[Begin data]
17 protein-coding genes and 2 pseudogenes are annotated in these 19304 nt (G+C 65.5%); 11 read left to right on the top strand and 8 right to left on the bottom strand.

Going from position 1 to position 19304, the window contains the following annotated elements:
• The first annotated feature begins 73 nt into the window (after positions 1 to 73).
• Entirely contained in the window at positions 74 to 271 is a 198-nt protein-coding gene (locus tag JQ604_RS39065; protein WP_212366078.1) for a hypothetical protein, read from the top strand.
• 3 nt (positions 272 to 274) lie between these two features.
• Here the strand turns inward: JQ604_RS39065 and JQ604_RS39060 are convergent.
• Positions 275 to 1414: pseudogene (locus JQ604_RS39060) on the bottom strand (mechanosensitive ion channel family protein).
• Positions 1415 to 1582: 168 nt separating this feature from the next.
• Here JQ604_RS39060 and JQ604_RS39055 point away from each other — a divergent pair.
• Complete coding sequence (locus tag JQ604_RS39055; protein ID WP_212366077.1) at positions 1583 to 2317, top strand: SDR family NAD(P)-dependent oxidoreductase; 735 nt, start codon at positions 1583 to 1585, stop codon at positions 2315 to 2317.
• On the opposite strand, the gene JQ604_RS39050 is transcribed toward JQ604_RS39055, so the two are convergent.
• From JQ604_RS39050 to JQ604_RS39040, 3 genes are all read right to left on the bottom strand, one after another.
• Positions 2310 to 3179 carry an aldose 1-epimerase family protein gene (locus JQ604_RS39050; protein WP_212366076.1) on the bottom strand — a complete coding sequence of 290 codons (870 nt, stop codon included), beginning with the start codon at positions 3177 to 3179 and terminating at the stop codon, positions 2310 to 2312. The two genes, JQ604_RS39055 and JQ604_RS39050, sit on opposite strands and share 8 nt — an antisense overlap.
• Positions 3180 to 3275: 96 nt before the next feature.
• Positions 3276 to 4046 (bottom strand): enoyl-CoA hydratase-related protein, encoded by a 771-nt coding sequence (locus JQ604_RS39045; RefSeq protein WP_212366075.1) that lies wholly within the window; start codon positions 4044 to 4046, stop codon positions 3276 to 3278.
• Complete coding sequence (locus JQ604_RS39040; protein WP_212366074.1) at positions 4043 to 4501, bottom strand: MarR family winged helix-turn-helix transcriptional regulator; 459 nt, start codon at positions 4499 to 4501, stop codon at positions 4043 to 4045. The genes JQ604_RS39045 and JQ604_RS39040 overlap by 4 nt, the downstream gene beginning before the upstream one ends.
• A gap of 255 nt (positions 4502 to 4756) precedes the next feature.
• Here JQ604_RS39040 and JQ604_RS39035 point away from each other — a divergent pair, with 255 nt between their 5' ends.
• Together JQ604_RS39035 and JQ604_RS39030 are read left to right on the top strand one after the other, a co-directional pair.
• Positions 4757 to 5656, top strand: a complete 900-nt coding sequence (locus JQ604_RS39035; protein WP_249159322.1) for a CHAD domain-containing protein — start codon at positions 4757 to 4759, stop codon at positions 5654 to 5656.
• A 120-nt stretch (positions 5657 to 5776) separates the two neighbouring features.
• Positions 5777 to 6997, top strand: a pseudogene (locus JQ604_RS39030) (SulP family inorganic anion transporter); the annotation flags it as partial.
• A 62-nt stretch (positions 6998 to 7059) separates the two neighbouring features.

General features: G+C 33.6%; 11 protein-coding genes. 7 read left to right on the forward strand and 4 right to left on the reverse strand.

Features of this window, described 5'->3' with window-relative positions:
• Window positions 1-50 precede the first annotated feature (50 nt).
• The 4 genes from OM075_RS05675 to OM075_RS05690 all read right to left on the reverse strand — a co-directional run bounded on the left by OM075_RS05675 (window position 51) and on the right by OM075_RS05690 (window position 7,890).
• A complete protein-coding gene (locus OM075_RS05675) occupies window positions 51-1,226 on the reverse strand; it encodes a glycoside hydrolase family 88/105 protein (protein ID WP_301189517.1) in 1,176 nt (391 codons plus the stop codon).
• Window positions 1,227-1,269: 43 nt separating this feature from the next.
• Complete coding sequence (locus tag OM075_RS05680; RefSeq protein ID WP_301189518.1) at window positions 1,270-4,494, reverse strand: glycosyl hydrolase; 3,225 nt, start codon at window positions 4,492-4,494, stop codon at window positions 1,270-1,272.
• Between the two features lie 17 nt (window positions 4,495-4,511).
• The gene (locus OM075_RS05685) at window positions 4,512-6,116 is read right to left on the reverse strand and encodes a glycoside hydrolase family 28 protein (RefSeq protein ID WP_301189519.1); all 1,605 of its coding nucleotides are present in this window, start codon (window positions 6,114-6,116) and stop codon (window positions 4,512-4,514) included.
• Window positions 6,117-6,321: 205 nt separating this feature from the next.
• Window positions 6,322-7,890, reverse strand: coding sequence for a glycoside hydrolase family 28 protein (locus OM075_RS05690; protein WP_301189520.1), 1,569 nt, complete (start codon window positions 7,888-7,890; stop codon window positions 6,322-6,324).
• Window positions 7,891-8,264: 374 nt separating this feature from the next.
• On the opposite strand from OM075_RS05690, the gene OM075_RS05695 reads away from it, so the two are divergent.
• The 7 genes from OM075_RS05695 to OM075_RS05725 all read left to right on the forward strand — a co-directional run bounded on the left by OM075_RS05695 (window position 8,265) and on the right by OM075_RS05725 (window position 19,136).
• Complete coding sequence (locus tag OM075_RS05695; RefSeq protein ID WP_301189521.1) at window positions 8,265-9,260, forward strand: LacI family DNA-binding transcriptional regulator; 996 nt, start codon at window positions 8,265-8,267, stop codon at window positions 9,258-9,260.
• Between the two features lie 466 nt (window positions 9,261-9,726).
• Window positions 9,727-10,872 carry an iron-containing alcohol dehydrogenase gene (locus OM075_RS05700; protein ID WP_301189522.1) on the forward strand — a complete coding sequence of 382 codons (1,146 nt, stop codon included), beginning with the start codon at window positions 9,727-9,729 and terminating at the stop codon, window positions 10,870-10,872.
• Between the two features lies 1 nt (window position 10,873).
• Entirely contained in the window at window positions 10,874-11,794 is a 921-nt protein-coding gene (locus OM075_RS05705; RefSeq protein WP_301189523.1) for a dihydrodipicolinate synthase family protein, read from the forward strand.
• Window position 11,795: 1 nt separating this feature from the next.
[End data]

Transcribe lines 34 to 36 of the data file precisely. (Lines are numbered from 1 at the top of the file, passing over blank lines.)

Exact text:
• Window positions 6,322-7,890, reverse strand: coding sequence for a glycoside hydrolase family 28 protein (locus OM075_RS05690; protein WP_301189520.1), 1,569 nt, complete (start codon window positions 7,888-7,890; stop codon window positions 6,322-6,324).
• Window positions 7,891-8,264: 374 nt separating this feature from the next.
• On the opposite strand from OM075_RS05690, the gene OM075_RS05695 reads away from it, so the two are divergent.